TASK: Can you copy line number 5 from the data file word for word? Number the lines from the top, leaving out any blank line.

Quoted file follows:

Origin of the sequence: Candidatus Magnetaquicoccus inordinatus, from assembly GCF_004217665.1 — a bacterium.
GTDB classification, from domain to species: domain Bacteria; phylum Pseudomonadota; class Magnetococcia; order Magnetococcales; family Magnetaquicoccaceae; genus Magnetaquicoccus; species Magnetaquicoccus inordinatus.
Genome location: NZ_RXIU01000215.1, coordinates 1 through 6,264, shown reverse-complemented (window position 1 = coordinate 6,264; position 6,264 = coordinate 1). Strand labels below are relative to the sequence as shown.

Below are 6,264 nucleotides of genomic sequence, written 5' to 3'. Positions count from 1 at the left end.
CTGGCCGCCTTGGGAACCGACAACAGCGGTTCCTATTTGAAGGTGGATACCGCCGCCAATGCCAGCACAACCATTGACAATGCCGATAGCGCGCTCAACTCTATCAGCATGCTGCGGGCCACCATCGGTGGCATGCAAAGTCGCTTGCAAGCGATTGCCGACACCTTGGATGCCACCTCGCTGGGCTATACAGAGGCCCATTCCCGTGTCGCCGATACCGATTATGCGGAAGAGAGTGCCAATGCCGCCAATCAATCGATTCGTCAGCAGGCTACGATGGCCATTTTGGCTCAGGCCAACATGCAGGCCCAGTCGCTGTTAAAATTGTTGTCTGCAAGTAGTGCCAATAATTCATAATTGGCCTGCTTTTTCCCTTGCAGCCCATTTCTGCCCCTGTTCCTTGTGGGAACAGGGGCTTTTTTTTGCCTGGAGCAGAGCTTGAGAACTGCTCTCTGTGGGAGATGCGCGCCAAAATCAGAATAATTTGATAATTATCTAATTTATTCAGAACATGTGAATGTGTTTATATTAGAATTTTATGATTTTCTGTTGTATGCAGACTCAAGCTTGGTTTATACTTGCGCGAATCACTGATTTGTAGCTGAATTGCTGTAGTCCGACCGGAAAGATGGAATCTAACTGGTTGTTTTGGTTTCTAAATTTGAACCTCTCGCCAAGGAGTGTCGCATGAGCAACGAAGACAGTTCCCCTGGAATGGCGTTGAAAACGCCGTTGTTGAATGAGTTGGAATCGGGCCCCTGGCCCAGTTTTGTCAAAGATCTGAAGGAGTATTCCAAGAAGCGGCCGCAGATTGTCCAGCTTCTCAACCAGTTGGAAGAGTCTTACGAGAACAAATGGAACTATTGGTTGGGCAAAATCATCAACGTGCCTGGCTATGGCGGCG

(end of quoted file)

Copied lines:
CTGGCCGCCTTGGGAACCGACAACAGCGGTTCCTATTTGAAGGTGGATACCGCCGCCAATGCCAGCACAACCATTGACAATGCCGATAGCGCGCTCAACTCTATCAGCATGCTGCGGGCCACCATCGGTGGCATGCAAAGTCGCTTGCAAGCGATTGCCGACACCTTGGATGCCACCTCGCTGGGCTATACAGAGGCCCATTCCCGTGTCGCCGATACCGATTATGCGGAAGAGAGTGCCAATGCCGCCAATCAATCGATTCGTCAGCAGGCTACGATGGCCATTTTGGCTCAGGCCAACATGCAGGCCCAGTCGCTGTTAAAATTGTTGTCTGCAAGTAGTGCCAATAATTCATAATTGGCCTGCTTTTTCCCTTGCAGCCCATTTCTGCCCCTGTTCCTTGTGGGAACAGGGGCTTTTTTTTGCCTGGAGCAGAGCTTGAGAACTGCTCTCTGTGGGAGATGCGCGCCAAAATCAGAATAATTTGATAATTATCTAATTTATTCAGAACATGTGAATGTGTTTATATTAGAATTTTATGATTTTCTGTTGTATGCAGACTCAAGCTTGGTTTATACTTGCGCGAATCACTGATTTGTAGCTGAATTGCTGTAGTCCGACCGGAAAGATGGAATCTAACTGGTTGTTTTGGTTTCTAAATTTGAACCTCTCGCCAAGGAGTGTCGCATGAGCAACGAAGACAGTTCCCCTGGAATGGCGTTGAAAACGCCGTTGTTGAATGAGTTGGAATCGGGCCCCTGGCCCAGTTTTGTCAAAGATCTGAAGGAGTATTCCAAGAAGCGGCCGCAGATTGTCCAGCTTCTCAACCAGTTGGAAGAGTCTTACGAGAACAAATGGAACTATTGGTTGGGCAAAATCATCAACGTGCCTGGCTATGGCGGCG